No quid pro quo. No entitlement. No merit-based appeal.

Just faith in Jesus’ character, and faith that He had the authority to heal.

And the centurion was right, on both counts.

Monday, December 18, 2017

No Cheese, Please, It's Christmas

Sometimes, writing a blog post near Christmas can be a tough gig.

As a song-writing friend remarked recently, there are two traps to avoid: sappy sentimentalism or excessive cheesy-ness.

(Or a noxious combination of both, perhaps?)

We are a society obsessed with “Christmas cheer”, and yet some aspects of the Christmas story contain a strange combination of joyful celebration, and dark foreshadowing.

The shepherds were blown away, and multitudes of angels rejoiced (Luke 2:8-20), and yet when the Magi showed up a couple of years later, an evil king slaughtered babies in an attempt to murder the Messiah (Matthew 2:16-18).
In other words, heaven and earth rejoiced, and evil began sharpening its long knives.
Even when wise old Simeon, waiting with bated breath for the arrival of the Messiah, finally held the baby Jesus in his arms, he was overcome with joyful celebration, and yet prophesied to His mother that “a sword will pierce your soul” (Luke 2:25-35).

And as the story of Jesus unfolds — both in the Gospels and later in the book of Acts, as the apostles spread the joyful news around the known world — there is the same recurring theme of joyful celebration and evil reaction. In those who saw their need for a Savior, there was rejoicing and a desire to spread the news; in those who thought they were fine just the way they were, there was outrage and a desire to shut Jesus up.
Jesus came to offer forgiveness of sins, and that is a serious spiritual business to be in.
No wonder Satan pulled out all the stops to derail Jesus’ mission: from Herod’s slaughter of children, to the direct temptation of Jesus, the violent reaction in His own hometown, the seduction of Judas the traitor, and culminating in the blind & murderous rage of the religious leaders conspiring with a pagan government to crucify their own Messiah.
God had the last laugh, of course, when He raised Jesus from the dead three days later. There was rejoicing again, in heaven and earth (even if the disciples were in hiding when the good news came).
And from the book of Acts onward, there has been this same strange combination of joyful celebration and evil reaction. Nobody likes to be told they are a sinner in need of a Savior, even if it’s the truth (nothing new there).

In the 21st century, we are (still) a society that — like the Pharisees of old — thinks we’re fine just the way we are, and the message that we need our sins forgiven seems, well… somehow lacking in Christmas cheer.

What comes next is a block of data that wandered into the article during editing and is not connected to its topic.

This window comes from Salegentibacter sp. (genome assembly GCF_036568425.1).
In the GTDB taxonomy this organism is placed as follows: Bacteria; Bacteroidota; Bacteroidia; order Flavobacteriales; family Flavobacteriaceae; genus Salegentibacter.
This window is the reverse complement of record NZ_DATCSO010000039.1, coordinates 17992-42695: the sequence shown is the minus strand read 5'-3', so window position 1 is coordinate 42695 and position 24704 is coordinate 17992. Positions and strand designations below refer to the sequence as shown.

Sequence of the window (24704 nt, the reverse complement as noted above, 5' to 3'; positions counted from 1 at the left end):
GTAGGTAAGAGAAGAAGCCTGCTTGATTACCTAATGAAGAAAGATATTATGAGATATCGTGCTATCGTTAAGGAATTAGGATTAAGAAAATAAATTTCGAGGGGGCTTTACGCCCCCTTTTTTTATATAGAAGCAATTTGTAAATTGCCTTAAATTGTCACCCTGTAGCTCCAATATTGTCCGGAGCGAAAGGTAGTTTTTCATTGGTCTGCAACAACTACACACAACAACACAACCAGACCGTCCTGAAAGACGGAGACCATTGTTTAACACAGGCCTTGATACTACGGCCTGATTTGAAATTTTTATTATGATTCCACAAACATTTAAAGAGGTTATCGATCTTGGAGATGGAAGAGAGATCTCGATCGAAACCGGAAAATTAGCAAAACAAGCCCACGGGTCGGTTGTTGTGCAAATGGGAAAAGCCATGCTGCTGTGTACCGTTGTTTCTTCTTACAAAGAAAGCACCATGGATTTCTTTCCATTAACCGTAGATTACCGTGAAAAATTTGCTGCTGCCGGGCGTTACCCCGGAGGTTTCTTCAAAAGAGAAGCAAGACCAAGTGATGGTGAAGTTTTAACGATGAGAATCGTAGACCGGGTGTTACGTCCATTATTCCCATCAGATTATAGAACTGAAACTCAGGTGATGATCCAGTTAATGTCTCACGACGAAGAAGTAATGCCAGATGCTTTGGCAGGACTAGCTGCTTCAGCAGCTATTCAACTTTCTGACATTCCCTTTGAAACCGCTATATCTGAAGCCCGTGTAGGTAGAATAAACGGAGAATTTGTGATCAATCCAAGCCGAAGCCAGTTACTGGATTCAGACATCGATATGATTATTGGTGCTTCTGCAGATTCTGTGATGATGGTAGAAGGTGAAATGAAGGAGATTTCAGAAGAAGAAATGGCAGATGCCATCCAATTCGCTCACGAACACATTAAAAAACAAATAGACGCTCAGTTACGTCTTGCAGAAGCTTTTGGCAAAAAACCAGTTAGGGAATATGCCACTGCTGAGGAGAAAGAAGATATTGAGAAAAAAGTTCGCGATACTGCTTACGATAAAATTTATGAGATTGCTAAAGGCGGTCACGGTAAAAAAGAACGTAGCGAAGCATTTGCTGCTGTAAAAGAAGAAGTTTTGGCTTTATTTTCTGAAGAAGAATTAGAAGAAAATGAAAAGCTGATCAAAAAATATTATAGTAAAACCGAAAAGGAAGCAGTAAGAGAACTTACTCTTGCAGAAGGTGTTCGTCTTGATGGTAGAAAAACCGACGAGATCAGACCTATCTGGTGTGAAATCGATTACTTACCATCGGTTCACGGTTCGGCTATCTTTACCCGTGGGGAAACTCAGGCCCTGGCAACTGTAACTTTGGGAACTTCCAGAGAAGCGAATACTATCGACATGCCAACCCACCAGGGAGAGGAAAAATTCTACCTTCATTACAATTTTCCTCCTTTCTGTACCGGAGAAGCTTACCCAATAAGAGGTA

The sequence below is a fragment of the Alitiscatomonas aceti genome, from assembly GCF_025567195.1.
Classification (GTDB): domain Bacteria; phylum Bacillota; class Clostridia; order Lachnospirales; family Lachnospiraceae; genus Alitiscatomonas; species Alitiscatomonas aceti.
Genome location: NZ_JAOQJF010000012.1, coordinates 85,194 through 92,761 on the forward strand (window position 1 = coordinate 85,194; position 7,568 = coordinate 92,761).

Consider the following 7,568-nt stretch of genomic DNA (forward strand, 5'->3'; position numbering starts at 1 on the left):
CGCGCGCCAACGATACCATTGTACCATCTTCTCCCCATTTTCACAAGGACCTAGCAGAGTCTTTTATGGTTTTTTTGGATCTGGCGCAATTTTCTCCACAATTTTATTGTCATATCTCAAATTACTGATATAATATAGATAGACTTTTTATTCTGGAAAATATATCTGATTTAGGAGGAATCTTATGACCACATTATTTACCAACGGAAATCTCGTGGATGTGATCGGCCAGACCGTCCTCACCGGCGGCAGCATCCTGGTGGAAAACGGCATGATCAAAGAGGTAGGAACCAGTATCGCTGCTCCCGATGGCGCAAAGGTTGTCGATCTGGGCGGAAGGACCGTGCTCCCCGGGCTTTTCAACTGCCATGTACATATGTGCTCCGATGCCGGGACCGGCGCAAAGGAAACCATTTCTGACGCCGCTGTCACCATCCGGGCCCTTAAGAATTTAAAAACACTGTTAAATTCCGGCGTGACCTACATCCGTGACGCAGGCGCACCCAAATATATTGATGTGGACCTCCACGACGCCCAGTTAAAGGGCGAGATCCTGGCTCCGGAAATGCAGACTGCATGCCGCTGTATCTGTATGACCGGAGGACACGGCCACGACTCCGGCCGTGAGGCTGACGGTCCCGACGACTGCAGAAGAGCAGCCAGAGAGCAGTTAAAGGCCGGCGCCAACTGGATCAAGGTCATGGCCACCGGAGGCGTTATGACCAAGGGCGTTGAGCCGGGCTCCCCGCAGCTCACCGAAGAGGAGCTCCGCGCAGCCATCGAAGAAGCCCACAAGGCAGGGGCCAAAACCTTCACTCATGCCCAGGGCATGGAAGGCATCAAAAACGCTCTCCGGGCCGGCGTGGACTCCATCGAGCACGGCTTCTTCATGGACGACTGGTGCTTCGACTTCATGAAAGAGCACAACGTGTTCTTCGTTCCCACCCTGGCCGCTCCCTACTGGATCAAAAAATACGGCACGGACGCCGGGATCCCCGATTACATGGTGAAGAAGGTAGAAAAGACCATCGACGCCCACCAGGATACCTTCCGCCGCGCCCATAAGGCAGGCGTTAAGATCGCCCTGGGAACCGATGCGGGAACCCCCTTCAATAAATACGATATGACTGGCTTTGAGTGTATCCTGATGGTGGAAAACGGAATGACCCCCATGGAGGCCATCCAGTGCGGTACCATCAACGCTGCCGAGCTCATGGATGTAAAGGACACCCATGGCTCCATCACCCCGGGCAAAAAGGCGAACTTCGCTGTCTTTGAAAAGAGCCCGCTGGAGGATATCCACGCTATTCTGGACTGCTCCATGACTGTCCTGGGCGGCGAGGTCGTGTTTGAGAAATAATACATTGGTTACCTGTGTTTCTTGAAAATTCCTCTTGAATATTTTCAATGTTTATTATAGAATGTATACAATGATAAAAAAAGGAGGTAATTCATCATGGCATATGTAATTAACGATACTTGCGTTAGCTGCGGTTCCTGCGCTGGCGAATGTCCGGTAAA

Yet in those who have received God’s grace and forgiveness through Jesus Christ, there is definitely a sense of joyful celebration. Lest we forget, on the night of Jesus’ birth, the message of the angel was: “I bring you good news that will cause great joy for all the people. Today in the town of David a Savior has been born to you; he is the Messiah, the Lord.” (Luke 2:10-11)
And for those who willingly admit their need for a Savior, there’s nothing cheesy about it.

Tuesday, December 5, 2017

the Color of Gossip

You’ve probably heard that certain emotions have been assigned their very own signature color:

“Green with envy.”

“Red-faced [embarrassment].”

“Black-hearted [cruel].”

“Yellow-bellied [cowardly].”

Can anyone tell me: Which color is best for gossip?

I’m leaning toward a darker, murkier shade of yellow. The base color being yellow makes sense, because gossip is a cowardly attack — a verbal form of stabbing someone in the back.

But it should be darker than normal, methinks, perhaps a pool of vomitous sludge. Something that, if you saw a puddle of it on your kitchen counter, you would immediately put on a hazmat suit to avoid any direct contact while disinfecting your entire house. After all, it’s pure poison — toxic enough to destroy friendships and community.
“A perverse person stirs up conflict, and a gossip separates close friends” (Prov. 16:28).
The trouble is, while nobody wants the reputation of being the ‘town gossip’, too many of us are still interested in hearing what they have to say. Let’s get real about this: if we listen to gossip, we’re participating in it.
“Without wood a fire goes out; without a gossip a quarrel dies down” (Prov. 26:20).
Gossip is known by its fruit. It comes in bundles, like software, usually packaged with its closest relatives:
“I fear that there may be discord, jealousy, fits of rage, selfish ambition, slander, gossip, arrogance and disorder” (2 Cor. 12:20).
So, if you value an authentic community of faith, the next time you hear gossip bubbling nearby — or notice a Gossip Addict on a self-righteous high oozing around the church lobby — treat it like a leaky bucket full of radioactive mucus.

Run.

You don’t want to get any on you.